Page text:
The Sloppy Sentamentalism of the Anti-Ebook Crowd

The Sloppy Sentamentalism of the Anti-Ebook Crowd

tumblr_mqr0j979nC1s538hbo1_500Owning paperback books has become a novelty thing for me. The last book I read, Death, Dickinson, and the Demented Life of Frenchie Garcia, was a paperback, but one I received free from Running Press in exchange for a review. Before that, it was Paper Towns by John Green. Currently I am struggling through the paperback version of Entwined by Heather Dixon. The only reason I bought the latter two as paperbacks is because I was waiting for my Kindle Paperwhite. Reading became way too distracting on my tablet because of the millions of other things that I could do, like the internet and little game apps, so I decided to buy a Kindle to kill those distractions. Otherwise, I primarily read ebook because of the price and how fast I can receive the book. As someone who reads books like candy, ebook makes sense because as soon as I’m done with one book, I can get another without a trip to the bookstore–and without paying taxes.

I still do love going to the bookstore, but it’s more for the novelty experience than anything else. And the only time I do go to the bookstore is when I’m on break at work. I don’t go there anymore outside of work.

There are only two bookstores in my area. One is B&N and the other is The Book Tavern. While I like both and am glad both are here, The Book Tavern is very expensive. Neil Gaiman’s newest book, The Ocean at the End of the Lane, is 26 bucks! It’s so short I can read it an hour! So ebook version for me. There are also a lot of other new books there that are expensive, so I didn’t buy any books there when I made a trip on a whim because getting them on Amazon is so much cheaper (which isn’t exactly a good thing, but might as well take advantage of the price cuts while they last, right?).

I am not a sentimentalist. Physical copies of books are cool because people get to know what you’re reading and it’s indirect advertising for a book, but words are words are words, no matter how they are bound. I receive the same experience from a paperback as I do an ebook, despite what studies say about retaining information more in physical copies than in ebook copies.

It’s fine to prefer the paperback over an ebook, but it’s sloppy sentimentalism to swoon over paperbacks.

Ebooks have given new authors a chance. When a small press launches, they primarily sell online and so are contingent on ebook sales to make them money. A lot of small presses do have paperback counterparts, but when I look up the books of new authors who are primarily online, it is their ebook sales that are crushing their paperback sales simply because of price difference. I also think ebook sales crush paperback sales because people don’t have to wait for the paperback to come into the mail. They receive the book in a matter of seconds.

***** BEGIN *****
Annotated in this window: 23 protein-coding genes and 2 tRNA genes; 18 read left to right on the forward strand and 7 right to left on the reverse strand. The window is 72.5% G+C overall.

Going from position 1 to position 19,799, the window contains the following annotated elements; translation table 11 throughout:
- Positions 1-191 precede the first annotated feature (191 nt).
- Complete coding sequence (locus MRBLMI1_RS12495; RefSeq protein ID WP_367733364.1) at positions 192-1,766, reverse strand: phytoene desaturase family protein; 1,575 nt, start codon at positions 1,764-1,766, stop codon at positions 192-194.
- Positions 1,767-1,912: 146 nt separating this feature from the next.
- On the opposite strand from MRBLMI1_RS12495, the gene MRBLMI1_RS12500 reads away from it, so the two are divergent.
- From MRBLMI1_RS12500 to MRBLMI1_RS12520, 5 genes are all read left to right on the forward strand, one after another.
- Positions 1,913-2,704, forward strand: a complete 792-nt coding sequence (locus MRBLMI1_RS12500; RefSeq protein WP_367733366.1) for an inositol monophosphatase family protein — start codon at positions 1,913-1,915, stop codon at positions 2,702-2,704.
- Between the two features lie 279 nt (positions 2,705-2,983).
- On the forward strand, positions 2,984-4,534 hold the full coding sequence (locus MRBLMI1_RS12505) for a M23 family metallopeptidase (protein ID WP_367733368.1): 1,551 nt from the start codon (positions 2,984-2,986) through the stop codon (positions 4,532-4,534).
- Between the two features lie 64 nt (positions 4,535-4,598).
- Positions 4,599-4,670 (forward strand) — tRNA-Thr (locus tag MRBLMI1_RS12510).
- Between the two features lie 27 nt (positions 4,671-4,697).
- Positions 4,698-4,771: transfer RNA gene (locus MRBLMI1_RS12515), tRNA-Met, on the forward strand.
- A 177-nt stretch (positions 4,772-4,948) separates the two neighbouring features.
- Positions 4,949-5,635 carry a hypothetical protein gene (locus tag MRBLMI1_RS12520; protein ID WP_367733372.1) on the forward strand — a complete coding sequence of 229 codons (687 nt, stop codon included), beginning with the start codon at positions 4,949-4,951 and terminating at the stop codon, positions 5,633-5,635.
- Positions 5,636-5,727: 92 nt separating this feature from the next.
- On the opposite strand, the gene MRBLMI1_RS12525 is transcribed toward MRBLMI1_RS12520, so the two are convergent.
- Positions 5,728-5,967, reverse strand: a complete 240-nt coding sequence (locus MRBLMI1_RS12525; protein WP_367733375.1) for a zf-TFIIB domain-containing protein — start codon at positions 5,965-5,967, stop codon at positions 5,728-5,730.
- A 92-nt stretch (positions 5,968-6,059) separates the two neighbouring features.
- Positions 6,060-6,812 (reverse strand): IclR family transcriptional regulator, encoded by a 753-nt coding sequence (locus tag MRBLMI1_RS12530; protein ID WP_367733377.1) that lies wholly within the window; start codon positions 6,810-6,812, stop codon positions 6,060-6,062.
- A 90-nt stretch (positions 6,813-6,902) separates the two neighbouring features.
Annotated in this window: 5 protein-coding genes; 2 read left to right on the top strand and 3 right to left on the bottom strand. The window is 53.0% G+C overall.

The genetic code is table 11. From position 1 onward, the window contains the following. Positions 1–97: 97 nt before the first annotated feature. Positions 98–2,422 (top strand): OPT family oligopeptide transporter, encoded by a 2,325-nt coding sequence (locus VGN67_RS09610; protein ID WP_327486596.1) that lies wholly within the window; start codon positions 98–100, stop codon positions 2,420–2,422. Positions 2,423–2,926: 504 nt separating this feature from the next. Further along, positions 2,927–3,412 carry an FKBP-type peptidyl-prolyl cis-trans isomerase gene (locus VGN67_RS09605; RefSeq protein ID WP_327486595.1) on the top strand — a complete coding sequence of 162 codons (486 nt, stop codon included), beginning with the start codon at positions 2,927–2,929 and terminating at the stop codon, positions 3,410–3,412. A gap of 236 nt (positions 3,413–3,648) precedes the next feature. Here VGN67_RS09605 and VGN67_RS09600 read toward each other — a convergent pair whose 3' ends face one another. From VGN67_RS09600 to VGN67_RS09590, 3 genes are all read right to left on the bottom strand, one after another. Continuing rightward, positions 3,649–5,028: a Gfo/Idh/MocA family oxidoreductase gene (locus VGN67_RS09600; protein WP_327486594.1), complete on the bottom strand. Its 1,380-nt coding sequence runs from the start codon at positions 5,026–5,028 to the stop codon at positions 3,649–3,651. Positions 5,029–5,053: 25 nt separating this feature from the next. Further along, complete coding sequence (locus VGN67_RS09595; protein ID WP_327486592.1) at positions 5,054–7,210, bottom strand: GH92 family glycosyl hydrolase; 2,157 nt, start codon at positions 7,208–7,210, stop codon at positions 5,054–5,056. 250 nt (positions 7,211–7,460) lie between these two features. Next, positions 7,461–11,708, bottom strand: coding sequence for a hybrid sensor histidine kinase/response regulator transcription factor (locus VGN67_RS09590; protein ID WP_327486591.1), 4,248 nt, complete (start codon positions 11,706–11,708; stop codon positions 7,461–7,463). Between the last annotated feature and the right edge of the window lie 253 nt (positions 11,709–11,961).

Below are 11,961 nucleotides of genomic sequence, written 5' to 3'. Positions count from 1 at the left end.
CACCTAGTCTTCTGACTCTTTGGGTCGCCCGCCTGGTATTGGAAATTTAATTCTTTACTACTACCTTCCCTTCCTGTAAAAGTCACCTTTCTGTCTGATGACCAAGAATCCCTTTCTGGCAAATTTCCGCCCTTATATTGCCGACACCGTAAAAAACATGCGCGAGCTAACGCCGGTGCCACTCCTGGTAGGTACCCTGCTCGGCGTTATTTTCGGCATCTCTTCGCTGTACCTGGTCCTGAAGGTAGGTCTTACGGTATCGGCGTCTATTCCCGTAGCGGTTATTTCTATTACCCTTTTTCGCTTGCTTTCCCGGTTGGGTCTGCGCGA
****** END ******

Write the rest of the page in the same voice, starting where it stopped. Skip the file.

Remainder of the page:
The picture above is very insulting to authors who have made their debut through ebooks. Not all of these authors are going to have paperback counterparts, so people who scoff at ebooks could potentially be missing really good books because they hang on to paperbacks for no other reason than plain nostalgia. Of course, not everyone has an e-reader, and that’s understandable, but it’s ridiculous to shun ebooks and come up with such trite statements as the one above.

So I care about the words of a story. I do not care how they are bound.

I Am the Bell Jar

I Am the Bell Jar

Everyone, I have finished edits for When Stars Die–at least, as much as I can edit. It’s not done yet. It’ll still have to go through copy edits, but it’s getting closer to completion, and I frankly can’t wait. I am so tired of looking at this dang book that it’s just one giant blur. I can’t wait until its in he hands of readers, and then the book becomes their responsibility, and it’s no longer mine.

I have also finished the rough draft of a short story I have titled “I Am the Bell Jar,” which is a part of a secret project. I am doing re-writes of it now as we speak. Then I’ll proofread or whatever and send it off to a beta reader. Afterward, I’ll get back to When Heaven Was Blue. I had hoped to finish WHWB before classes started, but that isn’t going to happen; however, I am comfortable with the idea of working on it during the semester. I just won’t be able to start the sequel to When Stars Die until December, but I can outline it. Luckily, the sequel to WSD is going to simply be a re-write. It won’t be a brand new draft or anything.

But this one, it’s not easy at all. It’s been a while since I’ve lost someone (human) that I care deeply about. I think I’m numb or detached or something. I don’t think it has quite hit me that she’s gone. I’ve known for months that she’s had pancreatic cancer, but I had hope that the chemo would do something and that she’d bounce back from it simply because she herself was just strong. She even held on in her final moments.

I visited her while she was in the hospital. She was in a coma. I don’t think I knew what to feel even then. I was shocked. I know that much. She was unrecognizable, and I had never seen anyone that way before. My parents never brought me to any of my loved one’s funerals because they were afraid I’d be scarred, but, the truth is, no matter how old you are, you can never be prepared to see someone you care deeply about so destroyed by their own dying. There is no preparation for that. Even seeing it a thousand times doesn’t seem like it’d prepare you.

Sure, I’ve cried a little bit here and there, but I just haven’t broken down. Not yet, anyway. I suppose I’m just waiting for it to really sink in. I heard about her death over the phone, after all. I plan to go to her funeral.

I know I don’t feel great, but I can’t even describe how I feel.